Have you ever been asked in a restaurant whether you wanted a shaku or ichigo? Have you ever worried about getting too much (or too little) to drink? Have you ever wondered, “How do I drink this?”? Japanese sake measurements can seem quite random and the reasons why are lost in time. However, if you look closely, a pattern emerges, which will make it easy to remember how much is what.
Ordering and Pouring
For the purpose of ordering in a restaurant, the smallest measurement is the shaku (勺), a traditional Japanese unit of volume, approximately 18ml. It shouldn’t be confused with its homonym the shaku which uses a different Chinese character (尺) and is a traditional unit of distance (approximately 30 cm). If you just want to have a taste of the sake, then this is the perfect choice. Just bear in mind that it’s one third of a serving of whisky, so you will only be getting a sip or two.
The next serving size is a gurasu (グラス), the Japanese word for glass (usually 110ml). However, if you have more confidence in your selection, then go for a go. One go, or an ichigo, (一合) is ten shaku or approximately 180ml. It’s similar to the Japanese word for strawberry, except that the last “o” is long. It can be served in two different ways. The first way is to pour the sake into a glass sitting inside a masu (升), a 160ml square wooden box, until the sake (about 20 ml or a little over a shaku overflows into the masu.
This traditional way of drinking sake is fun and presents its own unique challenges. First, when drinking from the glass, be careful not to drip sake over yourself, since the bottom of the cup is wet. When the glass is empty you can either pour in the remainder from the masu, or drink directly from the masu itself. Its square sides can make both actions tricky, especially if this isn’t your first drink! The masu gets its shape from the fact that in medieval Japan it was used for measuring rice.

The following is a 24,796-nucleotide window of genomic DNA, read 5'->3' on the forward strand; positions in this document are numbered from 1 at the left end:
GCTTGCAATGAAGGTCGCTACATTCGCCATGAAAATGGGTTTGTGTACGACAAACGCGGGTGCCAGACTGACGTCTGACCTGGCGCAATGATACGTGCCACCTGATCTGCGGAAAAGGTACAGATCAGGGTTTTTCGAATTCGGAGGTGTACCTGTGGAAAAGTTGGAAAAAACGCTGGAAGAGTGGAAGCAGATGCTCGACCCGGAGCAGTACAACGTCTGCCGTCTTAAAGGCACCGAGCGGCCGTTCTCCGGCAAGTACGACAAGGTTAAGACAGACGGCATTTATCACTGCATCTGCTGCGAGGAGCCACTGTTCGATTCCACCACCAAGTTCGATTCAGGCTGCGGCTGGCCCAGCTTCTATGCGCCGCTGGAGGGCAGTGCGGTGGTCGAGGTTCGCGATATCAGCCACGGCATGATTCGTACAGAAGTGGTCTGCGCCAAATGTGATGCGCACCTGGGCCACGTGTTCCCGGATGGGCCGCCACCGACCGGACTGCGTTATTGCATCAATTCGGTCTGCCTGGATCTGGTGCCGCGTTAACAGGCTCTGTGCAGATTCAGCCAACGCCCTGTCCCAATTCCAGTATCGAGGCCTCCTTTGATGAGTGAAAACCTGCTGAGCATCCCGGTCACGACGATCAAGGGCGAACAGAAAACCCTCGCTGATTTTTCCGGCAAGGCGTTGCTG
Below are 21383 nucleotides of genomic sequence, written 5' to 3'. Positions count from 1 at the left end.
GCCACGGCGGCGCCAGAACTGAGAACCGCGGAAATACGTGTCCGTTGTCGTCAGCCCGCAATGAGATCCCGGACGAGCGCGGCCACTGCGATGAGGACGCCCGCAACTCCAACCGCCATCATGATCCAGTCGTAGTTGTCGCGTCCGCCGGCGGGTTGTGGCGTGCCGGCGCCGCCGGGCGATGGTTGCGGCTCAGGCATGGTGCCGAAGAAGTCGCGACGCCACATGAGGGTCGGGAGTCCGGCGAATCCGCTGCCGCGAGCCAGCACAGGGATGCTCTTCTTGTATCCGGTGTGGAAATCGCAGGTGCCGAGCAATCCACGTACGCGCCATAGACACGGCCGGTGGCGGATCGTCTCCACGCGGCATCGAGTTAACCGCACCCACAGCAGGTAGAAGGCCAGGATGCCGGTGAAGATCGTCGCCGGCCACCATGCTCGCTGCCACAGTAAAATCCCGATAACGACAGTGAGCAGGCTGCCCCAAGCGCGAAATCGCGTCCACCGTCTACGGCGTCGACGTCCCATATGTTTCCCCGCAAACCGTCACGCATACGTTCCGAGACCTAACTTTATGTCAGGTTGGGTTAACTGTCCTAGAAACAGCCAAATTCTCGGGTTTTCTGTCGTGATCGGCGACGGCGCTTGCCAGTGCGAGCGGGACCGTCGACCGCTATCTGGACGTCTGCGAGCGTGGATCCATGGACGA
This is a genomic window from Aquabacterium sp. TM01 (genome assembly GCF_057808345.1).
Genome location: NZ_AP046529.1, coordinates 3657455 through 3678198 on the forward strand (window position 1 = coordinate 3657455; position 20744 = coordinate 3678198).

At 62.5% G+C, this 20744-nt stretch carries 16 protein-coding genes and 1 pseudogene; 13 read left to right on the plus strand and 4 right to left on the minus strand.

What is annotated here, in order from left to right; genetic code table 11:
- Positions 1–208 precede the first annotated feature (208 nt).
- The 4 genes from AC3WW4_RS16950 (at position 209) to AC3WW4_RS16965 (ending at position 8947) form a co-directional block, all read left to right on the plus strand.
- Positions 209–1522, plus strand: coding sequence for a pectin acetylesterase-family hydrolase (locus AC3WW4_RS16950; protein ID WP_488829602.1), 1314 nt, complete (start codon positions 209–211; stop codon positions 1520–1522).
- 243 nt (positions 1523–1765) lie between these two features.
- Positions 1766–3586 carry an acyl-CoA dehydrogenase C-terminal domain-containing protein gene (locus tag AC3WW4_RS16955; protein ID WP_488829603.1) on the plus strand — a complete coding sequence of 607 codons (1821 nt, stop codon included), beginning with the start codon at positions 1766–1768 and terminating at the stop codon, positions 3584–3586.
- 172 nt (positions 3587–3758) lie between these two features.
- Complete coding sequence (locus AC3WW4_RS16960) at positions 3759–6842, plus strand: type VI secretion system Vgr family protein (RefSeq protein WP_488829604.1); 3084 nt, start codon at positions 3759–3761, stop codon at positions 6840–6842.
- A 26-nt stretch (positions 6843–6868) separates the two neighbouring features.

The second way to drink an ichigo is to have it served in a small bottle or tokuri (徳利) and a small cylindrical cup or ochoko (オチョコ) both made of ceramic. In case you plan to share the sake, you can ask for two or three ochoko – just use your fingers to indicate the number. Coincidentally choko is also the Japanese word for chocolate, although due to the context, there is no chance of getting some! If you ordered hot sake or atsukan instead of cold or room temperature sake, this is how it would be served. Just remember that you’ll need to pour your own cup and those of your drinking companions – the tipsier you get the trickier! Incidentally, the “one cup sake” that you can buy in most convenience stores is also one go…for drinking “on the go”.
An ichigo will usually fill three cups – hardly enough for a party of 4 or more people. Ordering nigo, meaning two go, will get you two tokuri bottles or 360ml in total, and sango, meaning three go, three bottles or 540ml. At this stage, you might consider ordering a whole bottle which is four go or 720ml. Isn’t it wonderful when everything adds up nicely? For comparison, a standard serving of wine is 175 ml and a bottle is 750ml (times 4.28); a glass of beer is 330ml and a bottle is also 750 ml (times 2.27). This also means that it’s best to share a bottle of sake between two or four people.
Sake Bottles, Barrels and Breweries
Continuing to look at bigger sizes, we notice that the number 18 comes up again and again. Let’s imagine you liked the sake you had in the restaurant so much that you wanted to buy an extra big bottle to share at the next home drinking party. In that case, you’ll need to purchase an ishobin, meaning a one sho (升) bottle, which is approximately 1.8L or 10 go. Confusingly, it’s the same character as for the wooden container masu – the first is the Japanese reading, the second is the Chinese one. Sake Bars and some restaurants will typically serve sake from one sho bottle.